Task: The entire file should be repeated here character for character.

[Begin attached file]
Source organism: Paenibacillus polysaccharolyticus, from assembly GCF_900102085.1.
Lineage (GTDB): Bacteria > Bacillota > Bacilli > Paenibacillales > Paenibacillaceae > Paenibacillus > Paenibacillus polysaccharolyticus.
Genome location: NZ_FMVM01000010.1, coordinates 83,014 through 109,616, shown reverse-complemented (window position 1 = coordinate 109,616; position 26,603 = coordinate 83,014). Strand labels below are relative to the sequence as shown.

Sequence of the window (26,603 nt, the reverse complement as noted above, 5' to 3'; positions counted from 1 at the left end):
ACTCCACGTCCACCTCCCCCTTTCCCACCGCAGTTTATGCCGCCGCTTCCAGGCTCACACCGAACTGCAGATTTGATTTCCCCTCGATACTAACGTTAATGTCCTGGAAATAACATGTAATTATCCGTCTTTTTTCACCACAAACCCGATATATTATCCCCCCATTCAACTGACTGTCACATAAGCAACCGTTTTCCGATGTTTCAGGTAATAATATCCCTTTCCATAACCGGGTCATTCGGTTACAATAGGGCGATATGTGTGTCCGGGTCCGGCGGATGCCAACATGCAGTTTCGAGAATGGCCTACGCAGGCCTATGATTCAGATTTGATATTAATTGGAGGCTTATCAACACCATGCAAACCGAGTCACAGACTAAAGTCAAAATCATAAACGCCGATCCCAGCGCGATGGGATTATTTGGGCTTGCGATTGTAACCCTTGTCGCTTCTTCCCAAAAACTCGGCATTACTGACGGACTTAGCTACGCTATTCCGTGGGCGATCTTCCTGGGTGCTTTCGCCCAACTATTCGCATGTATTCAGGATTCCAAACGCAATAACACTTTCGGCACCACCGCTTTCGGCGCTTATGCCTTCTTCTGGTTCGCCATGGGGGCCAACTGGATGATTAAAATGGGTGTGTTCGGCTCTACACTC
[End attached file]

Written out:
Source organism: Paenibacillus polysaccharolyticus, from assembly GCF_900102085.1.
Lineage (GTDB): Bacteria > Bacillota > Bacilli > Paenibacillales > Paenibacillaceae > Paenibacillus > Paenibacillus polysaccharolyticus.
Genome location: NZ_FMVM01000010.1, coordinates 83,014 through 109,616, shown reverse-complemented (window position 1 = coordinate 109,616; position 26,603 = coordinate 83,014). Strand labels below are relative to the sequence as shown.

Sequence of the window (26,603 nt, the reverse complement as noted above, 5' to 3'; positions counted from 1 at the left end):
ACTCCACGTCCACCTCCCCCTTTCCCACCGCAGTTTATGCCGCCGCTTCCAGGCTCACACCGAACTGCAGATTTGATTTCCCCTCGATACTAACGTTAATGTCCTGGAAATAACATGTAATTATCCGTCTTTTTTCACCACAAACCCGATATATTATCCCCCCATTCAACTGACTGTCACATAAGCAACCGTTTTCCGATGTTTCAGGTAATAATATCCCTTTCCATAACCGGGTCATTCGGTTACAATAGGGCGATATGTGTGTCCGGGTCCGGCGGATGCCAACATGCAGTTTCGAGAATGGCCTACGCAGGCCTATGATTCAGATTTGATATTAATTGGAGGCTTATCAACACCATGCAAACCGAGTCACAGACTAAAGTCAAAATCATAAACGCCGATCCCAGCGCGATGGGATTATTTGGGCTTGCGATTGTAACCCTTGTCGCTTCTTCCCAAAAACTCGGCATTACTGACGGACTTAGCTACGCTATTCCGTGGGCGATCTTCCTGGGTGCTTTCGCCCAACTATTCGCATGTATTCAGGATTCCAAACGCAATAACACTTTCGGCACCACCGCTTTCGGCGCTTATGCCTTCTTCTGGTTCGCCATGGGGGCCAACTGGATGATTAAAATGGGTGTGTTCGGCTCTACACTC